Yesterday, my wife and I drove over to Alabama to visit my great aunt on her 91st birthday (she's doing great, incidentally; more active and alert than a lot of people I know a third of her age). We tuned in to Paul Finebaum's radio show on the way home, where the main topic of coversation was Mike Shula's oddball handling of the seemingly-endless Juwan Simpson arrest story.
Now, my wife is not from the South. She knows next to nothing about football, and cares about it even less (as an example, at one point yesterday she asked, "Did Joe Namath go to Alabama?"). She asked me what the deal was with this Simpson guy all the callers were talking about. Pace Inigo Montoya, I attempted to sum up:
"One of Alabama's best players got arrested last summer for having pot and a stolen gun in his car. The gun charges got dropped, but he pled no contest on the drug stuff. Alabama's coach never said whether the guy would get any punishment, and the player himself told a reporter he thought he ought to 'get an ice cream cone.' Shula let him play in the first two games, which Alabama barely won, then suspended him for the third game, which was against a team they knew they'd beat easily."
She thought about that for a second, and said, "Don't they know that's going to really mess up the whole team?"
The wife may not know much about football, but she definitely knows people. The problem UAT has with the Simpson affair is that there's a de facto discipline standard in Tuscaloosa running something like this: the more irreplacable you are for the football team, the less likely you're going to be punished in any meaningful way for an infraction. The power balance between the coaches and players is now upside-down, and the players know it. The team and the ice under the staff's support are rather thin, so the bigger a player's star, the wider the double standard for his conduct (and you can ask around about the treatment Brodie Croyle received over the last few years if you have any doubts on that score).
That policy might have saved Mike Shula from the humiliation of losing to Hawaii or Vanderbilt, but it's going to rip his team apart over the long haul. When college kids don't have to live up to the rules on the big stuff, like not getting arrested, they're going to start skipping on the less publicized things as well. Things like showing up in the weight room and classroom, or curfews, or training rules. Ask Jackie Sherrill or Mike DuBose or Terry Bowden sometime about what happens to a football team when the staff loses disciplinary control over the team.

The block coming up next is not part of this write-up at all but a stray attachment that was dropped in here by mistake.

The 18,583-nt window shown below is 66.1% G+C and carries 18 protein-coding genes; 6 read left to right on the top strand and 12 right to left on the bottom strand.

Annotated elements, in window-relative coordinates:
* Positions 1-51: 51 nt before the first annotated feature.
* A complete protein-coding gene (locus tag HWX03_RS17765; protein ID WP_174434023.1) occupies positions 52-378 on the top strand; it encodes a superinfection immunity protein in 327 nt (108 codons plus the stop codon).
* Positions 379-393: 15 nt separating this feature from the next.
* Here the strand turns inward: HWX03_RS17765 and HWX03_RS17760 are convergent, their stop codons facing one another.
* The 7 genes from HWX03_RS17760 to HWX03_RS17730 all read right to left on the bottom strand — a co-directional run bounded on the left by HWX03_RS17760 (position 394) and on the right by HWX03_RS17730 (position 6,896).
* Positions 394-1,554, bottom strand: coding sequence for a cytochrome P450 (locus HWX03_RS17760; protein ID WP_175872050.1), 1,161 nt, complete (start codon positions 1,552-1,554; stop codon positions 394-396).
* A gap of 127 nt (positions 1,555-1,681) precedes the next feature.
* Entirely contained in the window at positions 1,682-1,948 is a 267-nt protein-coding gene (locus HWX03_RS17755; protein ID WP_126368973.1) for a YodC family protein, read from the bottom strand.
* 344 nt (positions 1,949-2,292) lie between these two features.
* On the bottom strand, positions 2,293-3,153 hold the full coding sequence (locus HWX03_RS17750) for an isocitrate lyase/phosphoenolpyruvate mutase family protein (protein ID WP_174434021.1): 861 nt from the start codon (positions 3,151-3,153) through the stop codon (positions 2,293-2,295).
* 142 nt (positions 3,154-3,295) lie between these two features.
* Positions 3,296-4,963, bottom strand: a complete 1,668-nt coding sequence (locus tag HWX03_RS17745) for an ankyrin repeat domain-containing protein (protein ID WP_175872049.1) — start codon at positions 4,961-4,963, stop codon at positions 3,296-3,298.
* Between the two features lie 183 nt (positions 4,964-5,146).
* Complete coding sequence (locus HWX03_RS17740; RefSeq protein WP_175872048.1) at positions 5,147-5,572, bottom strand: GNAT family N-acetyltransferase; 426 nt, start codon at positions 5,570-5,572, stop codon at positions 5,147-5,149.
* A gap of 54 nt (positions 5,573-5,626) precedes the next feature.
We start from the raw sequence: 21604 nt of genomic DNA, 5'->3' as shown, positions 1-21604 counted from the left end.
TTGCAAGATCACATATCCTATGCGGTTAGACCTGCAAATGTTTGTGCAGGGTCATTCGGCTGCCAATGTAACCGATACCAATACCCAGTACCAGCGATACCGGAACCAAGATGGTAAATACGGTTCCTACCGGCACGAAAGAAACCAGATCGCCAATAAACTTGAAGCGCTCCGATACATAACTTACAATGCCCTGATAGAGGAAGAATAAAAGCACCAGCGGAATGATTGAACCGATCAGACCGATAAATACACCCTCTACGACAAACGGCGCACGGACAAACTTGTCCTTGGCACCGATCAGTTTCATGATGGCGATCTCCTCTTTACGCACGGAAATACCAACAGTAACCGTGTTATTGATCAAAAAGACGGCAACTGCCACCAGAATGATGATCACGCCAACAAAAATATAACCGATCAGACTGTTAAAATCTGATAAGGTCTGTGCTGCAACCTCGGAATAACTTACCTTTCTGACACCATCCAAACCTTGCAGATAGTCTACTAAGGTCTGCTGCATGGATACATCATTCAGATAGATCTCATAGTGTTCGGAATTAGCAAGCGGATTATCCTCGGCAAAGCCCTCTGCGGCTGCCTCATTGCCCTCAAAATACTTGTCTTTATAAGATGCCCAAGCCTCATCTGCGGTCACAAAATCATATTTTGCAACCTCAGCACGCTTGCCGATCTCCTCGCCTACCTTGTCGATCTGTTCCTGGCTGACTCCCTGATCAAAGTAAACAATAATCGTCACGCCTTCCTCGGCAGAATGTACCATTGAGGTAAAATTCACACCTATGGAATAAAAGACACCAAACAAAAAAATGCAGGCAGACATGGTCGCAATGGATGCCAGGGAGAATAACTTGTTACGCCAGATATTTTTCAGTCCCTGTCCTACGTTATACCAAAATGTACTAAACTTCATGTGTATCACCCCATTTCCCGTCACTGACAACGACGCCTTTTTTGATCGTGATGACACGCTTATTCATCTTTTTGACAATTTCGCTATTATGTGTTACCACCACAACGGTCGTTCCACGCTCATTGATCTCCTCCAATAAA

On second thought, don't--Terry probably won't even admit to himself how badly he bungled things in his last couple of years at Auburn, and DuBose is too dumb to understand the effects of his own actions… but I digress.
At the risk of shining my own team's apple, Auburn's summer discipline issues offer an instructive comparison. Starting linebacker Kevin Sears will return to AU's lineup this weekend after serving a five-game suspension for a mid-November 2005 DUI. Redshirt freshman LB Trey Blackmon, a hugely-heralded recruit, is still suspended due to a May alcohol-related arrest. Neither played in last Saturday's apocalyptic LSU game, leading a fair number of Auburn fans to wonder whether Tommy Tuberville wasn't taking this discipline thing a little too far.
He wasn't, and here's why: the suspensions aren't just about Sears or Blackmon, although teaching both of them a lesson certainly plays a part. It's also about the rest of the team, now and in the future. We hear the refrain all the time, "College kids do dumb things," but every guy on Auburn's football team knows what will happen if he does that dumb thing, and he's going to think at least twice or maybe three times before doing it. That's going to make a big and positive difference for a lot of kids, and for the program, going down the line. It's the polar opposite of Shula's clumsily-calculated effort to shore up his thin ranks while putting up a façade of discipline to appease critics.
We'll likely see the difference illustrated, again, come November 18, aka Thumb Day.